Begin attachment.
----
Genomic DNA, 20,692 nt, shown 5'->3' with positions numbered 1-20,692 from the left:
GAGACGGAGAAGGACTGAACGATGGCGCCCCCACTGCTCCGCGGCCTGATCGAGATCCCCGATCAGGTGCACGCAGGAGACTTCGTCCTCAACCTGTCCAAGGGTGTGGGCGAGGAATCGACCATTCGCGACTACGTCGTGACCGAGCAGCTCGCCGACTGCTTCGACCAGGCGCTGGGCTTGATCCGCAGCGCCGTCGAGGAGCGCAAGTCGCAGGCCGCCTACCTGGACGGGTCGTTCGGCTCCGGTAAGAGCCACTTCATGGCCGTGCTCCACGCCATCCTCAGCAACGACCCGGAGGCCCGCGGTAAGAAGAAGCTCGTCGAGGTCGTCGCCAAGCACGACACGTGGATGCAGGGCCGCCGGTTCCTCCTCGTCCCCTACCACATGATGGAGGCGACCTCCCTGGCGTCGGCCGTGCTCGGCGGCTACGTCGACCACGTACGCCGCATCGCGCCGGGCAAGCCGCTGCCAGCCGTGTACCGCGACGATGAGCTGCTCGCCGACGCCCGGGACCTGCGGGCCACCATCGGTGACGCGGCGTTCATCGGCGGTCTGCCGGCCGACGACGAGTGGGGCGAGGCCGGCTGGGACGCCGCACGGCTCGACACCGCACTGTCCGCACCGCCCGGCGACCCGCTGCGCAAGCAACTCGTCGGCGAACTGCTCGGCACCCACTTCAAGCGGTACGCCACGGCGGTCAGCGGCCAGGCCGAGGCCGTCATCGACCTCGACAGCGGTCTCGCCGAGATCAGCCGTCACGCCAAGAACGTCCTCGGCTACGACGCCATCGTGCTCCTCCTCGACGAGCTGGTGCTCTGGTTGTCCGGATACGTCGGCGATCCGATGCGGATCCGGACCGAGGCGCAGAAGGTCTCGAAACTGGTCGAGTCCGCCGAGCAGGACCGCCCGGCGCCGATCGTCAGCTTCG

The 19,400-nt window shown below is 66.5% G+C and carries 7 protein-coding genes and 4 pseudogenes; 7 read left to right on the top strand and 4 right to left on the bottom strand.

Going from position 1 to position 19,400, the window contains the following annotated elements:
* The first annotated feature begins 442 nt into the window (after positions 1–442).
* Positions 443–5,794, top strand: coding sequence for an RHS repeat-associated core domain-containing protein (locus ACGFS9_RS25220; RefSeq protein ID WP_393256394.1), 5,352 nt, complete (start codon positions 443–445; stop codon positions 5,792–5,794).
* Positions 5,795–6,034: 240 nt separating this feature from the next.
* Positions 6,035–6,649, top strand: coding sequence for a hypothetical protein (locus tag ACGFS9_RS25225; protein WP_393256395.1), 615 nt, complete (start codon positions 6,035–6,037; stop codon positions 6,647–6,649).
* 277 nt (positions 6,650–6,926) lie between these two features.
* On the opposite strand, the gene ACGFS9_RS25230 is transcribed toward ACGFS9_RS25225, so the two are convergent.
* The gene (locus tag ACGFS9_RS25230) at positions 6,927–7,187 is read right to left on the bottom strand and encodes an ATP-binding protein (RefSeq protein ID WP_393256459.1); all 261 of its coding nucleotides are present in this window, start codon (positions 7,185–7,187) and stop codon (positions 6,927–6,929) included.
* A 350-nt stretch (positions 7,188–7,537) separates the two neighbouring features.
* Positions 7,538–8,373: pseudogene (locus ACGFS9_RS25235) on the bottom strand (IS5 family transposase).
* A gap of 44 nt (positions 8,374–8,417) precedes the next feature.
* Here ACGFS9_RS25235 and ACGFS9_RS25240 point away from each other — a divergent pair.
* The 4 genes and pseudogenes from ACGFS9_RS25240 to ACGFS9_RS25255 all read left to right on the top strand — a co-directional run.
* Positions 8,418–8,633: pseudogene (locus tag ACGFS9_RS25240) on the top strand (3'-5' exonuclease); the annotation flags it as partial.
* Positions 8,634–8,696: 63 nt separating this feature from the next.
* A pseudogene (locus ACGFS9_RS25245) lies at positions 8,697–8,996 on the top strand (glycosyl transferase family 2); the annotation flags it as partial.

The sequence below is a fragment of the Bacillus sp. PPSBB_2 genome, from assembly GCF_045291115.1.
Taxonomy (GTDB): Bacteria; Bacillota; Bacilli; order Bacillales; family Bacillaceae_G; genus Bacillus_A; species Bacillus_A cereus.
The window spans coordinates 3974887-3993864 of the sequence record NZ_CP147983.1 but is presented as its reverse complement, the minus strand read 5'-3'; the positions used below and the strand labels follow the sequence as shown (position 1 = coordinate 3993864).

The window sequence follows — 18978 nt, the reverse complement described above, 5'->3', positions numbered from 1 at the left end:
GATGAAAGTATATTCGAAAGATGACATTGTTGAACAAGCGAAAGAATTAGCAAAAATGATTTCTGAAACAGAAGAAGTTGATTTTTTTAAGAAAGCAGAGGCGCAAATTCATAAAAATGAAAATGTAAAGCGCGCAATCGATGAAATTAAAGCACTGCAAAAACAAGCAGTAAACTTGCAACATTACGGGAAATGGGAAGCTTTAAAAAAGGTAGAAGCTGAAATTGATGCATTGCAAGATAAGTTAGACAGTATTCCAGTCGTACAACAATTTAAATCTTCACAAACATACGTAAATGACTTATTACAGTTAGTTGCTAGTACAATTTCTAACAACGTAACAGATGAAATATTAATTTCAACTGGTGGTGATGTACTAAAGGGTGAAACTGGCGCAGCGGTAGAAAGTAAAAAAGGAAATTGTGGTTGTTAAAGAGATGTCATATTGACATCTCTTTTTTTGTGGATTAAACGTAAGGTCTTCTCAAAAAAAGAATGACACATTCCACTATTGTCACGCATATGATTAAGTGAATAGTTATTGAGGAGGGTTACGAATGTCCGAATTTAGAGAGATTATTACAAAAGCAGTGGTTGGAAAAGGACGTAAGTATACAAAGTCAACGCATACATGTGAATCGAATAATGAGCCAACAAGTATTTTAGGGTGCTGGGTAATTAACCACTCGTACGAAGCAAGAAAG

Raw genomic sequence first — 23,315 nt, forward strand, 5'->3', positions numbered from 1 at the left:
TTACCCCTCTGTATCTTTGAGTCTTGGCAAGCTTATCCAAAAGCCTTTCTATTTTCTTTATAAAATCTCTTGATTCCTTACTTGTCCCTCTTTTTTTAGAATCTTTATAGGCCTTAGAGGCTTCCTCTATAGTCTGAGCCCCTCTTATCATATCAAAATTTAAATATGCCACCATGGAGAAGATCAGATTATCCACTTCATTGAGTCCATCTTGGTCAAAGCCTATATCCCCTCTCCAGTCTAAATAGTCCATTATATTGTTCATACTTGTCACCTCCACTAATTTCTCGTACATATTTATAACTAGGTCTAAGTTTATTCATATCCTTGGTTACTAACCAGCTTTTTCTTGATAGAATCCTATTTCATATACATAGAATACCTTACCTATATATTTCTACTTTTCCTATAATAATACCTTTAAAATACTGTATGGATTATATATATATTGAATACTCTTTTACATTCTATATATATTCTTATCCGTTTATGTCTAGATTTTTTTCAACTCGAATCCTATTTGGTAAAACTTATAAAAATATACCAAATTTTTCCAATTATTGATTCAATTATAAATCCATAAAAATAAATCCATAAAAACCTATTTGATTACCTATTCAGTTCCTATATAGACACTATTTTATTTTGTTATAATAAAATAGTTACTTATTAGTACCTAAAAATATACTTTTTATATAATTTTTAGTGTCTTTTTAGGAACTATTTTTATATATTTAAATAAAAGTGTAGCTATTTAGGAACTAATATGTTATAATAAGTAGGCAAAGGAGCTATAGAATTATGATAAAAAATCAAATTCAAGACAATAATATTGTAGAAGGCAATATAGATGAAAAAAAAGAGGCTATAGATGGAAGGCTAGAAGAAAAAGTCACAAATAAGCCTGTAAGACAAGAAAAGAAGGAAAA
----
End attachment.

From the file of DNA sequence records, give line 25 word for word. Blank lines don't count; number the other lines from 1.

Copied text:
Raw genomic sequence first — 23,315 nt, forward strand, 5'->3', positions numbered from 1 at the left: